Alberta-grown pulse crops aren't just good for the soil; they’re also good for your bottom line. Grown across the province in a variety of production systems, pulses – which include peas, beans, chickpeas, lentils, and faba beans – reduce your input costs and spread your workload at seeding and harvest, making them the perfect fit for any sustainable farm.
With our crop management guidelines, variety information, and market insights, Alberta Pulse Growers will show you just how good pulses are. Surprisingly good, in fact.
Click here to view the Root Rot in Peas and Lentils in Western Canada document updated for December 2016. Root rot in peas and lentils is caused by a complex of diseases that affect the belowground portion of the developing plant, leading to poor performing pulse crops. The organisms that cause the disease are seed or soil-borne and can infect the plant at any stage. Unfortunately once root rot has set in, there is nothing that can be done. Understanding the disease, identifying the risks for root rot infection, and thorough planning for prevention are the only current options. APG, along with Saskatchewan Pulse Growers and Manitoba Pulse and Soybean Growers, have updated this document for growers, which includes 2016 Root Rot Survey results for the three provinces.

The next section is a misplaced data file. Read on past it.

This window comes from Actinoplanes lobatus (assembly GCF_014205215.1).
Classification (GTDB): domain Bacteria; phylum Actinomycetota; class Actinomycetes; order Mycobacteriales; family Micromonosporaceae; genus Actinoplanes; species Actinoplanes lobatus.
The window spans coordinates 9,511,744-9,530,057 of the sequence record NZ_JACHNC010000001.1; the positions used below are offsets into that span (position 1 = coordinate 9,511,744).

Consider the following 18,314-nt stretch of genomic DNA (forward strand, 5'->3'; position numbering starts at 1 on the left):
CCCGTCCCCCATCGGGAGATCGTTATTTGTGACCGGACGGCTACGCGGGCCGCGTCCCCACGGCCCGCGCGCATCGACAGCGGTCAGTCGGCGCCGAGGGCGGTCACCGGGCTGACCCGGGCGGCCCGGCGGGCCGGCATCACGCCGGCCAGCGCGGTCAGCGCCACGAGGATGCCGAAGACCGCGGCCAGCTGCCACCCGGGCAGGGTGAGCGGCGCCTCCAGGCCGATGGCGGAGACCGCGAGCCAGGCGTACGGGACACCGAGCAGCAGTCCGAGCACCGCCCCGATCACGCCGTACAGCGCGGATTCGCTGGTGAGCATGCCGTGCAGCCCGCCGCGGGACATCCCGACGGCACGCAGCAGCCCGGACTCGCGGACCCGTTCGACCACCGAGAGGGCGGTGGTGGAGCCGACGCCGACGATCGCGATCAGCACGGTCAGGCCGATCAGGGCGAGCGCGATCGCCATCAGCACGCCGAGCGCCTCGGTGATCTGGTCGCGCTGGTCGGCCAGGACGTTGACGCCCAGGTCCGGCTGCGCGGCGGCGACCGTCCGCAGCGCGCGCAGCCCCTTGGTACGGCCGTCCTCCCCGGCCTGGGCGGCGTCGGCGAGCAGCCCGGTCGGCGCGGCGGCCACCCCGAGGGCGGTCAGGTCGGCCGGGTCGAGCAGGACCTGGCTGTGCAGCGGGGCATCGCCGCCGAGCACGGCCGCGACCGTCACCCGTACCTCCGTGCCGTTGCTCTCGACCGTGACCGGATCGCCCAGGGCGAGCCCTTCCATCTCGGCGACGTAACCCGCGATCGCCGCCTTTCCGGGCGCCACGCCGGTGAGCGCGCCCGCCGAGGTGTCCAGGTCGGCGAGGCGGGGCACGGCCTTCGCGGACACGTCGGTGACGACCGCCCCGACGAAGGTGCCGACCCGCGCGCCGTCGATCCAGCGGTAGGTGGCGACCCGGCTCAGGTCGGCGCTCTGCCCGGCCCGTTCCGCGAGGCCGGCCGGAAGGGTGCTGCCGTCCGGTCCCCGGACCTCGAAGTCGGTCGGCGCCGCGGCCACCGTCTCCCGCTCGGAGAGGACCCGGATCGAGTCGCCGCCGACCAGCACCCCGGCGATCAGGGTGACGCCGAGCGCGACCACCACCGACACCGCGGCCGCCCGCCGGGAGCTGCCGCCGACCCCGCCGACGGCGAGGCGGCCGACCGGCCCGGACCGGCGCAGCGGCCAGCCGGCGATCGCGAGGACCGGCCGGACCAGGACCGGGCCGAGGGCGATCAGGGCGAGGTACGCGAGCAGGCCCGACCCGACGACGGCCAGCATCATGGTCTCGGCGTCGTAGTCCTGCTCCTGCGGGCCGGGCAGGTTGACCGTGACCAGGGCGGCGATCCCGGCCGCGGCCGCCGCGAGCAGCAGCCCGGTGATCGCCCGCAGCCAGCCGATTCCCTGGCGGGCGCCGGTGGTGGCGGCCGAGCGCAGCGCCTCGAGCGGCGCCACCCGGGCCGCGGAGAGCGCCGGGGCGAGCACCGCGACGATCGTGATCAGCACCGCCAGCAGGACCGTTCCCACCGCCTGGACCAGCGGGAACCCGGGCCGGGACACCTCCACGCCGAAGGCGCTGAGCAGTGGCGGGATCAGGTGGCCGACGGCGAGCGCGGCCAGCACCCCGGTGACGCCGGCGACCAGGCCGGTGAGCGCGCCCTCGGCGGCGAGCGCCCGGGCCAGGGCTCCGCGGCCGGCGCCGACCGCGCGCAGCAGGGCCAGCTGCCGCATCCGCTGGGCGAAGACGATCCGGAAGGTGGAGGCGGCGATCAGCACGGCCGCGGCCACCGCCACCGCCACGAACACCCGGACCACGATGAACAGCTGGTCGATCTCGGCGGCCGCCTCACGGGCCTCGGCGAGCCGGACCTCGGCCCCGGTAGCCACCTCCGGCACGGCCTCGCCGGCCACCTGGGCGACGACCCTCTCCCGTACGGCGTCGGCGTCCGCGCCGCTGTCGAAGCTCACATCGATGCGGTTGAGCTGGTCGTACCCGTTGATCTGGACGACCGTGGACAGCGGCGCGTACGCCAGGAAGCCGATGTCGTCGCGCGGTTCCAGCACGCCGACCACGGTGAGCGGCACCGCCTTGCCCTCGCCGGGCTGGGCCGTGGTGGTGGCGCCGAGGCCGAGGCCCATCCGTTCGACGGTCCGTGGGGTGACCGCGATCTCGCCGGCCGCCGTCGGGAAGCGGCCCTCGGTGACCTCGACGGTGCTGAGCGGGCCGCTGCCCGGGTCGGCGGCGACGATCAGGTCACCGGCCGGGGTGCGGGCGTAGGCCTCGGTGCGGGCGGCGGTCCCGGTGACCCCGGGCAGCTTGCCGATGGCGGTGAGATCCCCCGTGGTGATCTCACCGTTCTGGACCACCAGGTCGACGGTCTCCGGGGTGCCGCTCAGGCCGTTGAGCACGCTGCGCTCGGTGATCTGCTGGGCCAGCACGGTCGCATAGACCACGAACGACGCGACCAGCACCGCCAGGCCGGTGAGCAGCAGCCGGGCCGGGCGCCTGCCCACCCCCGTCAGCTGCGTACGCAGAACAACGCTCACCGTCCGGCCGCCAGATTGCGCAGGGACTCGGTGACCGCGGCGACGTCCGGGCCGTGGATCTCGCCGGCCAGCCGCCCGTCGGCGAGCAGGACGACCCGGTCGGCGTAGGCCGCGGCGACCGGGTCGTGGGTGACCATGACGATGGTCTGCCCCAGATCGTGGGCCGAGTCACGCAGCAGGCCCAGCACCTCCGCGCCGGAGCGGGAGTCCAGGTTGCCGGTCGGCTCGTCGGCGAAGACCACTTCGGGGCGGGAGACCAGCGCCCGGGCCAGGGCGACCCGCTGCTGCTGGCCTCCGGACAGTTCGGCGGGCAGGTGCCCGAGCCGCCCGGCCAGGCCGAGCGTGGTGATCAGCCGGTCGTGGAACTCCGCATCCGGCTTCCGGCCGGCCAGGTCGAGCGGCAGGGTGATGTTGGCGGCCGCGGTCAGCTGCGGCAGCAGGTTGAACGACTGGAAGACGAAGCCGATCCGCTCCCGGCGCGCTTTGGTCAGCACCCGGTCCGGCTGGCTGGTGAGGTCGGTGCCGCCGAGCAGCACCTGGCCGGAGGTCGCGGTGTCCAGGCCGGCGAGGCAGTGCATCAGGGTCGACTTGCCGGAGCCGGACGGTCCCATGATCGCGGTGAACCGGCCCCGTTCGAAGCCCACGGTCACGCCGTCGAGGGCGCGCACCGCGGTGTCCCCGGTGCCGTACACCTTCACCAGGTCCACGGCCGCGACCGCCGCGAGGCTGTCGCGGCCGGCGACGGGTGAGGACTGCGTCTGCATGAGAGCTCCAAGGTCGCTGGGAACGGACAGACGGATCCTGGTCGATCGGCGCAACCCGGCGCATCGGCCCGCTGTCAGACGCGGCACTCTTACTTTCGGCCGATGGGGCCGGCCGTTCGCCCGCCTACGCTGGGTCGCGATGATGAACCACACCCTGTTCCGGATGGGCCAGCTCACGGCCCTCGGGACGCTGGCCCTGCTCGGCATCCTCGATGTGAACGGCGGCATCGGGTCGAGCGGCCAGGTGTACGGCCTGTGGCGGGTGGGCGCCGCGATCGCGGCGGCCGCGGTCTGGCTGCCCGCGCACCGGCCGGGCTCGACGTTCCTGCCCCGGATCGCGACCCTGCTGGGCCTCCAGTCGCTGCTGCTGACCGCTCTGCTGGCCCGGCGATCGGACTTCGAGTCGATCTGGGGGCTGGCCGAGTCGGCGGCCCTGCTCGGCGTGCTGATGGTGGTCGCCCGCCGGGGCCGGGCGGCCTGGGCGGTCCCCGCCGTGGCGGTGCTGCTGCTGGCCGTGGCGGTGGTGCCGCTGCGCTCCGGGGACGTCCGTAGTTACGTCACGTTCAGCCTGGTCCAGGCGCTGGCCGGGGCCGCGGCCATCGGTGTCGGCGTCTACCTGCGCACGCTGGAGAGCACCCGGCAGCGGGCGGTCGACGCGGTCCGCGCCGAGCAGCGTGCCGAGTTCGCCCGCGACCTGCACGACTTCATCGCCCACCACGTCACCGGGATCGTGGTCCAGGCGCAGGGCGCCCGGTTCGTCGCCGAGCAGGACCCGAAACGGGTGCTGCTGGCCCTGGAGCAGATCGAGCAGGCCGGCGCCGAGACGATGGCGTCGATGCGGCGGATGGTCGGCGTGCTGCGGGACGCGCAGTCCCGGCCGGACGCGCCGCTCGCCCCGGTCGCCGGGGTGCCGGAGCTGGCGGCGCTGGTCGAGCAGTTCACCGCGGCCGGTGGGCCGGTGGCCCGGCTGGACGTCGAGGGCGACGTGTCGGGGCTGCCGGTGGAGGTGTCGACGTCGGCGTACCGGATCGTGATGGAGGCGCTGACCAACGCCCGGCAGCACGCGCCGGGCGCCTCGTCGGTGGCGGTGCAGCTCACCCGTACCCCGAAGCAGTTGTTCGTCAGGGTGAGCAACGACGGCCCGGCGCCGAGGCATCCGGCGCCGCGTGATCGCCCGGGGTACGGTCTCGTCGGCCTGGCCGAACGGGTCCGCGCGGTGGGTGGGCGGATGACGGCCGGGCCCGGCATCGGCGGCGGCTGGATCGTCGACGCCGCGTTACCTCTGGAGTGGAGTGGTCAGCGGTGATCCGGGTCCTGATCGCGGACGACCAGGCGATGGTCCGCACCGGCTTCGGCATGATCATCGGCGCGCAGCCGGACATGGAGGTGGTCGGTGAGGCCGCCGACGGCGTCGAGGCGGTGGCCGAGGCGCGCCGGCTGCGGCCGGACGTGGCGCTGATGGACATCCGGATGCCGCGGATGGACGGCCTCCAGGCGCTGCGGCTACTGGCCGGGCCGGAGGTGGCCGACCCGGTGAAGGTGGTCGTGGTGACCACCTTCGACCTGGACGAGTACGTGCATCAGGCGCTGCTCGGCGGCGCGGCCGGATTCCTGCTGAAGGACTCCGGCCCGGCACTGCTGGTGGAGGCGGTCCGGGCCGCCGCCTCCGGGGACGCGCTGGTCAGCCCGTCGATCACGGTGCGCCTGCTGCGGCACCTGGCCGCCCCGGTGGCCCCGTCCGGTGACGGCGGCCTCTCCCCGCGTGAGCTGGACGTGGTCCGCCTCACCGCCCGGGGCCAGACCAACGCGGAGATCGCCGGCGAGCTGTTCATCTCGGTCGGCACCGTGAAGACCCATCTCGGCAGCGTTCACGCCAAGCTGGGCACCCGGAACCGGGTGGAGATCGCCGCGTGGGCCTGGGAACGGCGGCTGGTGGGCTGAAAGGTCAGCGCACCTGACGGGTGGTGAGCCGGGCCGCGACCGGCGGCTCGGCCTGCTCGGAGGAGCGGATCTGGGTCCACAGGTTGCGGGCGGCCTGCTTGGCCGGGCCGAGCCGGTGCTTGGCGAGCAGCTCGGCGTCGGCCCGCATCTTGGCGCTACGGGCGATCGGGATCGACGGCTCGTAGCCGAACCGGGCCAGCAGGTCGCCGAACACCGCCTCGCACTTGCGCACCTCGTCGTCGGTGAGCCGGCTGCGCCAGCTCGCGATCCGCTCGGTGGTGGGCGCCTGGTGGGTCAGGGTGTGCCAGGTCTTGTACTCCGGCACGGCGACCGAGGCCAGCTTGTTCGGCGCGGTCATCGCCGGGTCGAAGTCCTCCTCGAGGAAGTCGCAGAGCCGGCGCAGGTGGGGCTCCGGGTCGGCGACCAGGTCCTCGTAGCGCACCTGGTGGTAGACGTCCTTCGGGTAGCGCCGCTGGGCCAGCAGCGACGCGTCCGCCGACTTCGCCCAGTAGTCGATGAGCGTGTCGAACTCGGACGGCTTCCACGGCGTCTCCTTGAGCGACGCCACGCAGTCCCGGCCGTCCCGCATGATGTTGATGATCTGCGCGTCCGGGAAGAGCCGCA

Pulse growers are advised to be aware of possible marketing restrictions that may arise from using certain crop protection products this season. More than 85% of Canada's pulse production is exported to feed the world. Market access is important to the Canadian pulse industry, and growers play a key role in keeping the doors open. Guidelines for specific products updated to May 2016 are now available. Click here for more information.
Updated information about growing and marketing pulse crops in Alberta is now available through the Pulse Online Database or PulsePOD. Click here to check it out.
The United Nations declared 2016 to be the International Year of Pulses (IYP2016). Click here to view the IYP2016 video. The goal of the year was to raise the profile of pulses and to celebrate the role of beans, chickpeas, lentils and other pulses in feeding the world. It was a galvanizing moment to draw together key actors to further the contributions pulses make to health, nutrition, and sustainability.
IYP2016 promoted broad discussion and cooperation at the national, regional and global levels to increase awareness and understanding of the challenges faced by pulse farmers, be they large scale farms or small land holders.
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